Embodiments may further include the inlet tube discharges into an antechamber, in communication which the first lipped sealing ring is constructed with a closed cavity which is overlied by a gasket that borders the pressure chamber, while the outlet tube within a second lipped sealing ring discharges into the pressure chamber of the housing where a gasket bordering the pressure chamber lies, whereby opposite the second lipped sealing ring a second antechamber bordered by the gasket is constructed, which is supplied with atmospheric pressure by means of a housing opening. The infusion fluid can flow into the antechamber through the inlet tube and lift the gasket adjacent to the first lipped sealing ring, in which in a further embodiment of the invention in the area of the first lipped sealing ring an opening is present, which is constructed centered and lying within the first lipped sealing ring, so that the pressure chamber is sealed across from the antechamber. The flowing infusion fluid lifts this gasket up from the lipped sealing ring and can flow through the existing opening into the pressure chamber of the housing, whereby as a result of the arrangement of the lipped sealing ring on the basis of the existing excess pressure the present single-piece or two-piece gasket is lifted by the second lipped sealing ring, so that a connection to the outlet tube occurs. This is a normal process of flow of the infusion fluid for the case that a sufficient static excess pressure occurs at the inlet tube. If on the other hand there is a vacuum at the inlet tube, the existing gasket closes the first lipped sealing ring by means of the suction effect, thus bringing about an interruption of the flow. The same thing happens when there is vacuum at the outlet tube, since the gasket is supplied with atmospheric pressure in the area of the first lipped sealing ring due to an existing housing opening. For the case that excess pressure should occur at the outlet tube, it will only reach the pressure chamber via the second lipped sealing ring and the sealing gasket and thus presses the existing gasket on the basis of the existing excess pressure directly on the first lipped sealing ring, so that a flow from the inlet tube to the outlet tube is prevented.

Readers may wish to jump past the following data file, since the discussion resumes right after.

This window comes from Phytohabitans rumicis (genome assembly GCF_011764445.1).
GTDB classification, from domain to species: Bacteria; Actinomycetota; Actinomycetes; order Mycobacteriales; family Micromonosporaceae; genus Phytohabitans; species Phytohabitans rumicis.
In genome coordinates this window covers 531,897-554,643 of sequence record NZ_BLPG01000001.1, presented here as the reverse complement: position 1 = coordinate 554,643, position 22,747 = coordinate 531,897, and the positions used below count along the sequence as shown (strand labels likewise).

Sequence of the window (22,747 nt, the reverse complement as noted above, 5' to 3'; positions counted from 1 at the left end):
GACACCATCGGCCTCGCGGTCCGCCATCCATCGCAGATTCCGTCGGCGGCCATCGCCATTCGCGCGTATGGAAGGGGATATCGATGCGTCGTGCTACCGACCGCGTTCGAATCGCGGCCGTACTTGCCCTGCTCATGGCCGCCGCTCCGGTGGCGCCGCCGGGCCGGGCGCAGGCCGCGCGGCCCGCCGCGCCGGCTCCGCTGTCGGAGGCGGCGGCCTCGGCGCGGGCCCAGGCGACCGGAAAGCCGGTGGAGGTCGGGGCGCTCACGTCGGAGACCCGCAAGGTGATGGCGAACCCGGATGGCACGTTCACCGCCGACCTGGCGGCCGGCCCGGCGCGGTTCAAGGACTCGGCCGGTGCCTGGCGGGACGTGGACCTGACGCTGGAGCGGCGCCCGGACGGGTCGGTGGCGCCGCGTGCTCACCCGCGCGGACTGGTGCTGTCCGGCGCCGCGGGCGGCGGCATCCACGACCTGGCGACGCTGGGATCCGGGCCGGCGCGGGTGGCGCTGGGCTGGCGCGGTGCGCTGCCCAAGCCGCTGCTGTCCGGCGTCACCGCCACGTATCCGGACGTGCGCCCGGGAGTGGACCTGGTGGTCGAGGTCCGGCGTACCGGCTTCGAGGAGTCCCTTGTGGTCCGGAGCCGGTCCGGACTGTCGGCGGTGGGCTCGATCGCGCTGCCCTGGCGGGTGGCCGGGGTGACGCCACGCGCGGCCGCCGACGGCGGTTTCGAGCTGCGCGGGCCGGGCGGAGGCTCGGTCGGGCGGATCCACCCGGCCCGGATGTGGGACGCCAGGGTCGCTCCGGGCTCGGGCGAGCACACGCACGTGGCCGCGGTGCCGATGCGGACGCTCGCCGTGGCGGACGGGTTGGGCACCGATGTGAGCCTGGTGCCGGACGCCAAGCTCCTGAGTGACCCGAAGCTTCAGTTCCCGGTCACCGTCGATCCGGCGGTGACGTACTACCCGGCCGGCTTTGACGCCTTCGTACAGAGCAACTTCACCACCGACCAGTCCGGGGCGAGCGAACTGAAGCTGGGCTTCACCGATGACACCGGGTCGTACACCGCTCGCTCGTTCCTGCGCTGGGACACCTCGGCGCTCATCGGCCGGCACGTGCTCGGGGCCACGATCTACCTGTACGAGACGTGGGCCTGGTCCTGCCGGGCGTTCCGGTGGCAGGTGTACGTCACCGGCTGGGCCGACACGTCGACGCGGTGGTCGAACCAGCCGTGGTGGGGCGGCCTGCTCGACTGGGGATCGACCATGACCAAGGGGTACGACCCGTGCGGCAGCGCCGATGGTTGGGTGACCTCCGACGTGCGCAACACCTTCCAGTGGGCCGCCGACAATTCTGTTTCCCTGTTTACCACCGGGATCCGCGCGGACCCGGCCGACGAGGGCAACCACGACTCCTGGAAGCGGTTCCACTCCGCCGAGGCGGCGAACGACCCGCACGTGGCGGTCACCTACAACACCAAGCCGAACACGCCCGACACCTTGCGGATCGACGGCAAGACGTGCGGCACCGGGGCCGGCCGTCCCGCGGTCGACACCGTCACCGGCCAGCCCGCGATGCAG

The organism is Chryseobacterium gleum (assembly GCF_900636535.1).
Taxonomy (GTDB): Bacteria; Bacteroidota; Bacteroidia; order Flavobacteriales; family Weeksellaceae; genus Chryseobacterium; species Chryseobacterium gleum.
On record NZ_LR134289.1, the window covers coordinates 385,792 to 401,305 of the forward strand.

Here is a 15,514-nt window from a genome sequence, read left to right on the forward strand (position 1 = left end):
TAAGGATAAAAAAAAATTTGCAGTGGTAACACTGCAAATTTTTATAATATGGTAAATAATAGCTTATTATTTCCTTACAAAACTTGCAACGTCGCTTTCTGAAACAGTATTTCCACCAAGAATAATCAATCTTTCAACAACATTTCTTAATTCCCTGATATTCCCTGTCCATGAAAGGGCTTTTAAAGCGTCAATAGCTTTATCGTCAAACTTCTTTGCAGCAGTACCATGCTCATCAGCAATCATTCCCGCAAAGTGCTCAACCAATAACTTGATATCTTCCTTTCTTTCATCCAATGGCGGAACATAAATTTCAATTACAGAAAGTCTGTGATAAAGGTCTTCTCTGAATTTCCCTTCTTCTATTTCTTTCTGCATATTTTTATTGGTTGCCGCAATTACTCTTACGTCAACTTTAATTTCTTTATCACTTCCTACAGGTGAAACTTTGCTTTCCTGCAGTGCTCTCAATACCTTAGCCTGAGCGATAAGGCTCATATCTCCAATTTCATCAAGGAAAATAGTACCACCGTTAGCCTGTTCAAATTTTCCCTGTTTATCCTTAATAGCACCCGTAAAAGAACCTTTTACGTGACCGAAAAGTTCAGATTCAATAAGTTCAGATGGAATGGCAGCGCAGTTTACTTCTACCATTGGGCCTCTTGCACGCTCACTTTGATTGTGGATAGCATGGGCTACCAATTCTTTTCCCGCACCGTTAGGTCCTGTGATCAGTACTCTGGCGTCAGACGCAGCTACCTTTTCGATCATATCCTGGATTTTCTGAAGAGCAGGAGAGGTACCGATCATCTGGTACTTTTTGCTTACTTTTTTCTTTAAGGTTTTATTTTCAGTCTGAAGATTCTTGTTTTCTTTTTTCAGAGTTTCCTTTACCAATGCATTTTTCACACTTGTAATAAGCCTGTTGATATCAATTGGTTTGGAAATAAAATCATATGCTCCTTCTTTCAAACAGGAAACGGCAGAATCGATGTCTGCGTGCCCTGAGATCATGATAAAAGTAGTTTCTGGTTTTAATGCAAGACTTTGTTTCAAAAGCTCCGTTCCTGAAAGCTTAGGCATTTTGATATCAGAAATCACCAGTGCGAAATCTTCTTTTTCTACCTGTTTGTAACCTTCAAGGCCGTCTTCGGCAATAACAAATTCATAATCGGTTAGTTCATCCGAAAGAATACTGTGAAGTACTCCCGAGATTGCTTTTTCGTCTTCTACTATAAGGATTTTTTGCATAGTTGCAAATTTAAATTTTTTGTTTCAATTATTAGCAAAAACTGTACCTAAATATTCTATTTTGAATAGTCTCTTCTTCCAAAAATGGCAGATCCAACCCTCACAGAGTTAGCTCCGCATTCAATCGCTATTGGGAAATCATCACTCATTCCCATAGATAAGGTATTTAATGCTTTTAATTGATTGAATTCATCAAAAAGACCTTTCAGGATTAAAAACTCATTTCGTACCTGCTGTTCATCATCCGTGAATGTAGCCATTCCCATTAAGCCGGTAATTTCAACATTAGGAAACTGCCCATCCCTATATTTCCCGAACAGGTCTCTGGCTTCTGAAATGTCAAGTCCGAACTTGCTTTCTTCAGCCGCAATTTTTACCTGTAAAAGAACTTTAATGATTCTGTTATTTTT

Embodiments may further include a gasket area enclosed by the first and second lipped sealing rings that may be smaller than the remaining area of the adjacent gasket portion and that the opening and/or closing pressure can be adjusted by means of the ratio of the enclosed area within the lipped sealing ring to the remaining area of the adjacent gasket area. A gasket, preferably single-piece, is provided for each of the constructed pressure chambers. Alternatively, there is the possibility of using a two-piece gasket, which for example is utilized by two pressure chambers, whereby the two self-contained pressure chambers are connected to each other by means of a junction opening.